People with bipolar disorder have a suicide risk ranging between 19% and 24%. Of all mental illnesses, bipolar disorder is associated with the highest risk of suicide, higher even than depression. Somewhere around .31% of bipolar patients kill themselves every year.
For those of you who need a few terms defined:
Bipolar disorder is what we now call the disease once known as Manic-Depression. Those of us with bipolar II enjoy depression and hypomania rather than depression and out and out mania, as is experienced by those with bipolar I.
The OED defines hypomania thusly "A minor form of mania, often part of the manic-depressive cycle, characterized by elation and a feeling of well-being together with quickness of thought." Mania is defined as "...one of the aspects of bipolar (manic-depressive) mood disorder, characterized particularly by euphoria, grandiose thought, rapid speech expressing loosely connected thoughts (flight of ideas), decreased need for sleep, increased physical activity, and sometimes delusions or hallucinations." Those are fine definitions, but they don't much assist the layman in comprehending the difference. So let me see if I can be more instructive.
This is hypomania: You wake up in the morning; make four lunches, preparing three individual sandwiches (one peanut butter, no jelly. One turkey with mayo, one turkey without mayo but with tomato, blotted dry so it doesn't make the bread soggy) and a thermos of soup. Each lunch gets a drink, two snacks, and a piece of fruit. You wake, dress, and feed four children, reminding everyone to take vitamins, and Omega III. You sign permission slips, and load up carpool. Then you go to the gym, do email, make plane reservations for family vacation, copy-edit essay, put finishing touches on novel, revise short story for submission to anthology, drop off meal for family with new baby at preschool, and order new bathing suits for everybody because, suddenly, despite the fact that it is February you decide that everyone needs new bathing suits and that if a single day passes without each and every member of the family having a new bathing suit the well-being of the family will collapse. Then you reorganize the kitchen hell drawer, go online and order nine superpacks of size 4 diapers (and swim diapers for the baby, too, because, after all, what's a bathing suit for a baby without a swim diaper underneath it?). Then you pick up the children from school. You never, never, do anything without talking on the phone at the same time. Most of these phone conversations should involve volunteering for things you don't actually want to do but feel you should. That is a day in the life of the average hypomanic.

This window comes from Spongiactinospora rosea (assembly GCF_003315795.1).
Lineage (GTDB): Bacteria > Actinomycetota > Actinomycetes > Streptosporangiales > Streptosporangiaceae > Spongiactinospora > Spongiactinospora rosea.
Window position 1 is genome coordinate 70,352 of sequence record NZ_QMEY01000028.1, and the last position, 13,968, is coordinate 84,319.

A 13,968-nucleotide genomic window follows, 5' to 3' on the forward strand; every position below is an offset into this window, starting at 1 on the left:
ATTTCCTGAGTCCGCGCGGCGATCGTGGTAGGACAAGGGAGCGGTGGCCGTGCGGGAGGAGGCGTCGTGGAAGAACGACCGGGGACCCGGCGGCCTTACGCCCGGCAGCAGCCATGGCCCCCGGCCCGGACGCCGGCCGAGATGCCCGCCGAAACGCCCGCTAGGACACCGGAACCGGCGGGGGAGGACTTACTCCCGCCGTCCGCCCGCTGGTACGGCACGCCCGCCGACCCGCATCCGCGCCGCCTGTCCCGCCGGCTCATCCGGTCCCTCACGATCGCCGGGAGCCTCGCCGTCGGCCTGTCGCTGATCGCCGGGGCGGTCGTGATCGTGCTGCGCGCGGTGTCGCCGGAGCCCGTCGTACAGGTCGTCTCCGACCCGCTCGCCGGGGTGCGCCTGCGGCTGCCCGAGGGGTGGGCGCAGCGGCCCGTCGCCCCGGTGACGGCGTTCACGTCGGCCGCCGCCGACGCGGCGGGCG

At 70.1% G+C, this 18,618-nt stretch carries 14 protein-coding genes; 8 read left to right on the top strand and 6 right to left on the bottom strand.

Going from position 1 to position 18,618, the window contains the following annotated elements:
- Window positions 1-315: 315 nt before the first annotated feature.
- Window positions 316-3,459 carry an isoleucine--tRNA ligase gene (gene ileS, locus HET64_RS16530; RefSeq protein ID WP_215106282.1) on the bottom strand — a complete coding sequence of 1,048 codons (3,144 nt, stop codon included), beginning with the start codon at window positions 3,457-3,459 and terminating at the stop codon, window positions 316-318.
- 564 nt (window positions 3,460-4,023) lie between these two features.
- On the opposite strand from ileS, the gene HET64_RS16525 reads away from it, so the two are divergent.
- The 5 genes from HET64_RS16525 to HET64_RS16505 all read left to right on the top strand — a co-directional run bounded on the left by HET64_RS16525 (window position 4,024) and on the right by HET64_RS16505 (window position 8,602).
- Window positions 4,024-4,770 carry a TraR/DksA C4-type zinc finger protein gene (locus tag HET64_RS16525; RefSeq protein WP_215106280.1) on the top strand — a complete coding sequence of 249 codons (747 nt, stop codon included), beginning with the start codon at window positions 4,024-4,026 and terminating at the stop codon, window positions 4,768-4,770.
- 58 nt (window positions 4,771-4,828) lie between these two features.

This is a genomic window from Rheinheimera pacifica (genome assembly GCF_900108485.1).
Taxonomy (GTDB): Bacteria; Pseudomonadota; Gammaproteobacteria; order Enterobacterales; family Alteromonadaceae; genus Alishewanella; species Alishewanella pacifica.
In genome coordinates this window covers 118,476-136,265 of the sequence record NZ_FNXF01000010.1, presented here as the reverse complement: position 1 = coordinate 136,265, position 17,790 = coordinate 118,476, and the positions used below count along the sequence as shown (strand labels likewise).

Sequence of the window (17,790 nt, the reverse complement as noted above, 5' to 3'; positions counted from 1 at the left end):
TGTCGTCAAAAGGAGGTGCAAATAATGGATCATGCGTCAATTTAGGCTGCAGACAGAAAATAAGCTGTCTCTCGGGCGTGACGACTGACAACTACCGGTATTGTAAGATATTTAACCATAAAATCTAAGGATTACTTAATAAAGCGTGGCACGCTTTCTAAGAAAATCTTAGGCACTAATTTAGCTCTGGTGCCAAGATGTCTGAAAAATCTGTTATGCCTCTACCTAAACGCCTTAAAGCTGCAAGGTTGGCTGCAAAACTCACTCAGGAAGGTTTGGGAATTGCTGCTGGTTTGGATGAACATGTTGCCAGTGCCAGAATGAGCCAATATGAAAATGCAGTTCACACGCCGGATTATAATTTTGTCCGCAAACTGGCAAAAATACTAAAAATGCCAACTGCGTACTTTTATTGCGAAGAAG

Mania. Well, hmm. I've never actually suffered from a manic episode, but here's one I've seen fairly close-at-hand. Imagine if you will, Bloomingdales, circa 1982. 10,000 dollars is spent in approximately 11 minutes. Think grandiosity, agitation, inability to focus, hostility, and complete and total lack of control.
All in all, hypomanic is what you want to be. Hypomania is why I can do things like write three books in seven months. Hypomania is, in fact, the bomb. Hypomania is also linked to a 24% suicide risk. You heard me. Us bipolar II folks have an even higher risk of suicide than those with bipolar I.
Twenty-four percent. That's almost a quarter. A one in four chance, if you'll permit me the indulgence of rounding up. Let's put that number in perspective. The chances of dying while attempting an ascent of K2 are approximately 5%.
Awareness of the suicide risk, awareness of the subtleties of the disease and its chemical nature, do nothing to alleviate the risk of death. It does not help to know that one's mood is a mystery of neurochemistry when one is tallying the contents of the medicine cabinet and evaluating the neurotoxic effects of a Tylenol, topomax, SRRI and ambien cocktail.
All in all, as heritable diseases go, I think I would have preferred something else. Diabetes, say, or color-blindness. Wait, I forgot, we've got both of those. The former is on my husband's side of the family, and Zeke can't tell his reds from his greens.
This is what happens when you insist on marrying people from the same few square miles of Jewish Pale. Michael and I might as well be cousins for all the genetic diversity we've got going on. I'm going to force my children to travel to the far reaches of the globe when it's time for them to marry. We need to shake up this gene pool a little.